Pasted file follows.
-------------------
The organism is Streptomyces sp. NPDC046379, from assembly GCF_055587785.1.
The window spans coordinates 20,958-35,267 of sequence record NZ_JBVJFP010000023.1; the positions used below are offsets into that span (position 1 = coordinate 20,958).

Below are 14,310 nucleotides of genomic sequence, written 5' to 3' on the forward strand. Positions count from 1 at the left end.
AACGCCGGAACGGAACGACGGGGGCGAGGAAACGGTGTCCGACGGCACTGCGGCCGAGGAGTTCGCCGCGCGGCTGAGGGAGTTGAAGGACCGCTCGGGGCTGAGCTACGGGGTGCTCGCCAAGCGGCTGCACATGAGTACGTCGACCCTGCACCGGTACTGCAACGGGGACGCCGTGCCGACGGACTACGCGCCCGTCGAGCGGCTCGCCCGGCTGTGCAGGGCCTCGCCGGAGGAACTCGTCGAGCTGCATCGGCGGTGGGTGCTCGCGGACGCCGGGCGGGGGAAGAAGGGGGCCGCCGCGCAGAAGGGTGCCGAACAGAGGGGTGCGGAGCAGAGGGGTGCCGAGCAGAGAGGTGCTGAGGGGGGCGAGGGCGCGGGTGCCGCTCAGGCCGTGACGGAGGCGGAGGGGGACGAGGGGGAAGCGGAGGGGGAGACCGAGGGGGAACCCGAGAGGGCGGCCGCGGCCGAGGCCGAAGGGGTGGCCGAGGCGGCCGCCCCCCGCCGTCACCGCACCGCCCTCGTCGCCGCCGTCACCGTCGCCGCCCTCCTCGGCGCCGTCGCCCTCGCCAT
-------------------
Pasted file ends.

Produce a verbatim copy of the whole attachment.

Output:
The organism is Streptomyces sp. NPDC046379, from assembly GCF_055587785.1.
The window spans coordinates 20,958-35,267 of sequence record NZ_JBVJFP010000023.1; the positions used below are offsets into that span (position 1 = coordinate 20,958).

Below are 14,310 nucleotides of genomic sequence, written 5' to 3' on the forward strand. Positions count from 1 at the left end.
AACGCCGGAACGGAACGACGGGGGCGAGGAAACGGTGTCCGACGGCACTGCGGCCGAGGAGTTCGCCGCGCGGCTGAGGGAGTTGAAGGACCGCTCGGGGCTGAGCTACGGGGTGCTCGCCAAGCGGCTGCACATGAGTACGTCGACCCTGCACCGGTACTGCAACGGGGACGCCGTGCCGACGGACTACGCGCCCGTCGAGCGGCTCGCCCGGCTGTGCAGGGCCTCGCCGGAGGAACTCGTCGAGCTGCATCGGCGGTGGGTGCTCGCGGACGCCGGGCGGGGGAAGAAGGGGGCCGCCGCGCAGAAGGGTGCCGAACAGAGGGGTGCGGAGCAGAGGGGTGCCGAGCAGAGAGGTGCTGAGGGGGGCGAGGGCGCGGGTGCCGCTCAGGCCGTGACGGAGGCGGAGGGGGACGAGGGGGAAGCGGAGGGGGAGACCGAGGGGGAACCCGAGAGGGCGGCCGCGGCCGAGGCCGAAGGGGTGGCCGAGGCGGCCGCCCCCCGCCGTCACCGCACCGCCCTCGTCGCCGCCGTCACCGTCGCCGCCCTCCTCGGCGCCGTCGCCCTCGCCAT